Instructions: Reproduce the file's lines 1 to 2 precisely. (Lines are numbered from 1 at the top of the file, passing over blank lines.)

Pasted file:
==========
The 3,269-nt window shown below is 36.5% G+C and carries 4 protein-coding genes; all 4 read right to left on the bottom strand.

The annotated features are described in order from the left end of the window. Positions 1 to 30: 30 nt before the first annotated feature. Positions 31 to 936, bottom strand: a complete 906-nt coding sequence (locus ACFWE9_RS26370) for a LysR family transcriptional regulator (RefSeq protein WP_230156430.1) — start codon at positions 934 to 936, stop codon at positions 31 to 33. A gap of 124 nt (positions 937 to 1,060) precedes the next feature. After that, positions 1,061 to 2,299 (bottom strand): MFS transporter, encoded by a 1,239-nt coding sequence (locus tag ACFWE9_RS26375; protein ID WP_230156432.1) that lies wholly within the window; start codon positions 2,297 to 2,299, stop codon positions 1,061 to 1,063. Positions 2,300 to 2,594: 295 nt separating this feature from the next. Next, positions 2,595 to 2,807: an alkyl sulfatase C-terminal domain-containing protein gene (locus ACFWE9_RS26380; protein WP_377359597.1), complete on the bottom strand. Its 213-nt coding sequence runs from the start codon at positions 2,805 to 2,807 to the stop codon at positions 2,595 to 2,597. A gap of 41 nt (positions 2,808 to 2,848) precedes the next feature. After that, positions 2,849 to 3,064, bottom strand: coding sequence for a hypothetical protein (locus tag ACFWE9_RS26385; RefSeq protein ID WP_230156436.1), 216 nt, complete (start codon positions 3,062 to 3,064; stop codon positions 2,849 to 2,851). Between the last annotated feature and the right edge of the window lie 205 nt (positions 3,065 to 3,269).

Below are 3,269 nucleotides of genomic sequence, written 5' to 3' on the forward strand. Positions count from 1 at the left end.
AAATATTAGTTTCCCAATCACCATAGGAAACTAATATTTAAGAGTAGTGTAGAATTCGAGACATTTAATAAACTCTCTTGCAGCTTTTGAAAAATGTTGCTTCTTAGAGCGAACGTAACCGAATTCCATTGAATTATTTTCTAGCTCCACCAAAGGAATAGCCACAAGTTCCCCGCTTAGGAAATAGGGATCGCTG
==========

The 3,269-nt window shown below is 36.5% G+C and carries 4 protein-coding genes; all 4 read right to left on the bottom strand.

The annotated features are described in order from the left end of the window. Positions 1 to 30: 30 nt before the first annotated feature. Positions 31 to 936, bottom strand: a complete 906-nt coding sequence (locus ACFWE9_RS26370) for a LysR family transcriptional regulator (RefSeq protein WP_230156430.1) — start codon at positions 934 to 936, stop codon at positions 31 to 33. A gap of 124 nt (positions 937 to 1,060) precedes the next feature. After that, positions 1,061 to 2,299 (bottom strand): MFS transporter, encoded by a 1,239-nt coding sequence (locus tag ACFWE9_RS26375; protein ID WP_230156432.1) that lies wholly within the window; start codon positions 2,297 to 2,299, stop codon positions 1,061 to 1,063. Positions 2,300 to 2,594: 295 nt separating this feature from the next. Next, positions 2,595 to 2,807: an alkyl sulfatase C-terminal domain-containing protein gene (locus ACFWE9_RS26380; protein WP_377359597.1), complete on the bottom strand. Its 213-nt coding sequence runs from the start codon at positions 2,805 to 2,807 to the stop codon at positions 2,595 to 2,597. A gap of 41 nt (positions 2,808 to 2,848) precedes the next feature. After that, positions 2,849 to 3,064, bottom strand: coding sequence for a hypothetical protein (locus tag ACFWE9_RS26385; RefSeq protein ID WP_230156436.1), 216 nt, complete (start codon positions 3,062 to 3,064; stop codon positions 2,849 to 2,851). Between the last annotated feature and the right edge of the window lie 205 nt (positions 3,065 to 3,269).